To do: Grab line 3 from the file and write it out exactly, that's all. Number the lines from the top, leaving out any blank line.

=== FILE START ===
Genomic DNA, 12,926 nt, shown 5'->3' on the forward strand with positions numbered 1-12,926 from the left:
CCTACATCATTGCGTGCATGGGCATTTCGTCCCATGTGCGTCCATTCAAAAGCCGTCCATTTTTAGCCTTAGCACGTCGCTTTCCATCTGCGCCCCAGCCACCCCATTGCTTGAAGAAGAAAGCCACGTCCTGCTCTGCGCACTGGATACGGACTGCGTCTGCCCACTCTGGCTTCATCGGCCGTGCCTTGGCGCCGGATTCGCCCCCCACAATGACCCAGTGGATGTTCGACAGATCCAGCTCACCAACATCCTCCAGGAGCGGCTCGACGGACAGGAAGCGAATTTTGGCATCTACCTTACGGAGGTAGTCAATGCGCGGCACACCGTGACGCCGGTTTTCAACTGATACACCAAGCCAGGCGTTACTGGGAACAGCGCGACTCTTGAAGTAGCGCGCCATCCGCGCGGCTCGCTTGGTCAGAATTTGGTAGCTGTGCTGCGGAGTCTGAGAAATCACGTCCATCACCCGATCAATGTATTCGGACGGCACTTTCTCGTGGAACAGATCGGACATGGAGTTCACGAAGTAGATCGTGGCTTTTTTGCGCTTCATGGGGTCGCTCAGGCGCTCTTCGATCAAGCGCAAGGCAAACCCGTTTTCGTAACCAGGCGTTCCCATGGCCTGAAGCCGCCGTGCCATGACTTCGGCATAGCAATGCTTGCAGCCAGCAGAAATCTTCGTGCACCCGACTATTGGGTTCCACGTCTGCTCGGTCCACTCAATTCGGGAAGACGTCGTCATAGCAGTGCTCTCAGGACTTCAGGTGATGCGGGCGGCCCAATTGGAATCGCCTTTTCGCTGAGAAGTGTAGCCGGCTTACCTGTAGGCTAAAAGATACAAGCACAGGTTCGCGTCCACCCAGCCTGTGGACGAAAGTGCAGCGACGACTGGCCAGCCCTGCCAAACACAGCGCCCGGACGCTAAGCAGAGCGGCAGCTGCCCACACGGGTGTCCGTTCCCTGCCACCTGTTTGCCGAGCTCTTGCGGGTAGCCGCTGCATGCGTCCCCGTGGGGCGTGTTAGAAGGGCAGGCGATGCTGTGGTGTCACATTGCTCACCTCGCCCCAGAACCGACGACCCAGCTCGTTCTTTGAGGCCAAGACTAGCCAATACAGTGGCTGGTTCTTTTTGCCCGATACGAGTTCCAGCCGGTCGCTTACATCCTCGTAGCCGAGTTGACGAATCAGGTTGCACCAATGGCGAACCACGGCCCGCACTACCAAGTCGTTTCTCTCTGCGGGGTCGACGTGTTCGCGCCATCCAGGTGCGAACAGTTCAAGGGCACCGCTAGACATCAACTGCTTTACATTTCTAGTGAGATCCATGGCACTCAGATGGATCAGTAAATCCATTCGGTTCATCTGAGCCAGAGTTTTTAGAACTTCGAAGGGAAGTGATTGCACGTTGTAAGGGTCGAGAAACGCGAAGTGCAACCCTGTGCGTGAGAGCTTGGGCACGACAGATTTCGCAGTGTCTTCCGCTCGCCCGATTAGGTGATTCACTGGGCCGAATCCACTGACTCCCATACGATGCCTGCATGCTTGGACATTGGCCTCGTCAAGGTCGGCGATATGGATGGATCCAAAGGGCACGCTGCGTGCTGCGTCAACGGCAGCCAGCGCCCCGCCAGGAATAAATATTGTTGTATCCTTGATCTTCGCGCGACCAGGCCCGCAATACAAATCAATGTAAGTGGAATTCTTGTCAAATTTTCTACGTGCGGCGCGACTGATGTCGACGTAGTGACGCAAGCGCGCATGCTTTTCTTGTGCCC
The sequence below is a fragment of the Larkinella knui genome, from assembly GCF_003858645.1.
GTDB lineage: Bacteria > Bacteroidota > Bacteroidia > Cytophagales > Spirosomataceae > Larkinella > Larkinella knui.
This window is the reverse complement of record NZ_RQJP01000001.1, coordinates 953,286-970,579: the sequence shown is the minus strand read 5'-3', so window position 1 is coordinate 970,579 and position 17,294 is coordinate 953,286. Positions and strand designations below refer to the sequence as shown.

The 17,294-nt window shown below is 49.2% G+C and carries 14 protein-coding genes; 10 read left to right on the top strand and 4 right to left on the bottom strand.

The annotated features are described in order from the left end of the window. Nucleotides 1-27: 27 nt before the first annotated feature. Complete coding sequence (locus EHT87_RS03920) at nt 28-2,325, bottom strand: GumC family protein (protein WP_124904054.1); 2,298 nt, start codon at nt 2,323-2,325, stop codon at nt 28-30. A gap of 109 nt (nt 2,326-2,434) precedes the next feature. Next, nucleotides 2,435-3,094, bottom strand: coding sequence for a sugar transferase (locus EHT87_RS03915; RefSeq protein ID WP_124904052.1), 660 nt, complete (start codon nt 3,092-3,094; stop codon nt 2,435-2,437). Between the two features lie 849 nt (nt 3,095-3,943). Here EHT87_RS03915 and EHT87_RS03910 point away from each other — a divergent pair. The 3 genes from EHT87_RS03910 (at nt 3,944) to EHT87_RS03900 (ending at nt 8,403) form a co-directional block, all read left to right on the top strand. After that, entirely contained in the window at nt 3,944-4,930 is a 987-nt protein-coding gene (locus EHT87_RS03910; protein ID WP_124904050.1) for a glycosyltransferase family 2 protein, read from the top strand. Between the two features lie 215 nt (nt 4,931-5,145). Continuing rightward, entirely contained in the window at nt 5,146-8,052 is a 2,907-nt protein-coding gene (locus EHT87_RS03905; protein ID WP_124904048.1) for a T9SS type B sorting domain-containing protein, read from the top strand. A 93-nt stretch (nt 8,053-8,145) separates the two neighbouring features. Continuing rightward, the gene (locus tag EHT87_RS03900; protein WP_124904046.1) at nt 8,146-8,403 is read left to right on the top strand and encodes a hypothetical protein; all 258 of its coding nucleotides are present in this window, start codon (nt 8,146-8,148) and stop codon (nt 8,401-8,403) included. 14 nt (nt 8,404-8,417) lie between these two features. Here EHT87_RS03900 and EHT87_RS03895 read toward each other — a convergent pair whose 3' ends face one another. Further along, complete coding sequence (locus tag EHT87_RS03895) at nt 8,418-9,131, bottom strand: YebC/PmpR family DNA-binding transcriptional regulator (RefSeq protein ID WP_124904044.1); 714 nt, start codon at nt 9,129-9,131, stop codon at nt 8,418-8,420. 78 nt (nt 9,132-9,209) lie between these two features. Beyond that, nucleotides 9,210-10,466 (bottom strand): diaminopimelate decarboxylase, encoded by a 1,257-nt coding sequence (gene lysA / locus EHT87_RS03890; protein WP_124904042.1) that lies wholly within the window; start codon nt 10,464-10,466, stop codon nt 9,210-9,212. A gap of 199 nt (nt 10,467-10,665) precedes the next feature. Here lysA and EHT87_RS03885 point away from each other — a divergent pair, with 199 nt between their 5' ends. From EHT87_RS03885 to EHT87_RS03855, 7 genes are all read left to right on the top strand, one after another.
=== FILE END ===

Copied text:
The sequence below is a fragment of the Larkinella knui genome, from assembly GCF_003858645.1.